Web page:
The ten realms, ten worlds, or the theory of states of life, is a classification system present in beliefs of some schools of Buddhism that believe there are 240 conditions of life to which sentient beings are subject and which they experience at all times.
The popularization of the term is attributed to the Chinese sage Chih-i, founder of the Tiantai school of Buddhism, who argued that there is a "compenetration of the ten worlds."
The ten realms are traditional elements of Buddhist cosmology, consisting of four upper realms and six lower realms. They are derived from Bhavacakra, the Indian concept of the six realms of rebirth.
These realms or worlds can also be described by means of the degrees of enlightenment through which subjects pass. They have been translated to the Western world in various ways.
They are divided into the Six Realms (Chinese: 六道), followed by higher states of enlightened awareness leading to the Buddha state (or enlightenment). The six realms are that of hell (地獄 道), hungry ghosts or niggers (in Chinese: 餓鬼道), beasts (in Chinese: 畜生道), of titans or asuras (in Chinese: 修羅道), of humans (in Chinese: 人道), and lastly, heaven or the realm of the gods (in Chinese: 天道).
Above them are the four holy states: the shravaka (in Chinese: 声聞), the pratyekabuddha (in Chinese: 縁覚), the bodhisattva (in Chinese: 菩薩), and, the sixth realm, is the Buddha state or final enlightenment.
In some systems of cosmology, these states are perceived as distinct realms in which the inhabitant has to experience various forms of suffering to atone for karma. Practitioners of Shugendō, a Japanese Buddhist school, understand the ten realms as trials of discipline that a practitioner must pass or overcome in order to achieve a material or spiritual goal.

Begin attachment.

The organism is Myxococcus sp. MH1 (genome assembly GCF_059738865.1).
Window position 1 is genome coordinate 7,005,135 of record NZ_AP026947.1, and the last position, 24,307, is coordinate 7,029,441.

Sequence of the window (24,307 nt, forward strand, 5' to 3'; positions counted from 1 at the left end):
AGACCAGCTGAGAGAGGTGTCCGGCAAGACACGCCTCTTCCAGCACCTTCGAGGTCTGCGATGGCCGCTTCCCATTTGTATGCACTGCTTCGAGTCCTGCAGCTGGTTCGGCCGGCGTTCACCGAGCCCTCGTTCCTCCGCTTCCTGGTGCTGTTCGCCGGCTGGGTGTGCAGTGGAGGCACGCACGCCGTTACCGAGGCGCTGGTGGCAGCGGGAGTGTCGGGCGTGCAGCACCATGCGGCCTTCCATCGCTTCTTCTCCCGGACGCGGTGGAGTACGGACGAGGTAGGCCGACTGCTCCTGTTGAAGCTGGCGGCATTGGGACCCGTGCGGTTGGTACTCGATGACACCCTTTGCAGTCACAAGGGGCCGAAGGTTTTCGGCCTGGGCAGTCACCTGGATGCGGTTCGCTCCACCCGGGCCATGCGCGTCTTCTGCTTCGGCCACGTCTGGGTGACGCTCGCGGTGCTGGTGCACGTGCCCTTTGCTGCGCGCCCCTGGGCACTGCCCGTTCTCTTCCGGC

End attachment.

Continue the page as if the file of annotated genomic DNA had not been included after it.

However, according to Chih-i's conceptualization of the "three thousand worlds in a single moment of life," they are not separate physical realms into which one can the subject be reborn, but realms of consciousness that are interrelated and contained within each other (Jp. jikkai gogu).
The Ten Realms are a conceptualization of the view of the Lotus Sutra, in the aspects of interconnectedness of phenomena and embodiment of dharma.
Each of the ten realms or worlds is contained within another, occasioning a "mutual possession of the ten realms" (in Japanese: Jikkai gogu). The subsequent hundred worlds are viewed through the lens of the ten tais (in Japanese: junyoze) and the three realms of existence (in Japanese: San-seken) to compose the three thousand realms of existence.
These hundred aspects of existence lead to the concept of "three thousand worlds [or realms] in a single moment" (in Japanese: Ichinen Sanzen).
According to this conception, the world of the Buddha and the nine realms of humanity are interpenetrable, there is no original "pure mind," and good and evil are mutually possessed.
This establishes a tendency toward immanence rather than transcendence. According to Nitiren, the three thousand realms in a single moment are practical and realizable in this life in the concrete world.
Some Japanese Buddhist traditions understand the ten realms as stages that are experienced in pilgrimages; and these are linked to various temples or, alternatively, to sites situated on sacred mountains.
More commonly, the ten realms theory and its broader concept of the "three thousand worlds of existence in a single moment" are a non-theistic interpretation of how a person is influenced by the cosmos and, simultaneously, of their potentiality in influencing the cosmos.
Some schools of Nichiren Buddhism believe that the Gohonzon devotional scroll is Nichiren's representation of the ten realms, and they often recite the nam-myoho-renge-kyo mantra so that attributes of Buddha's wisdom, courage, and compassion are evoked.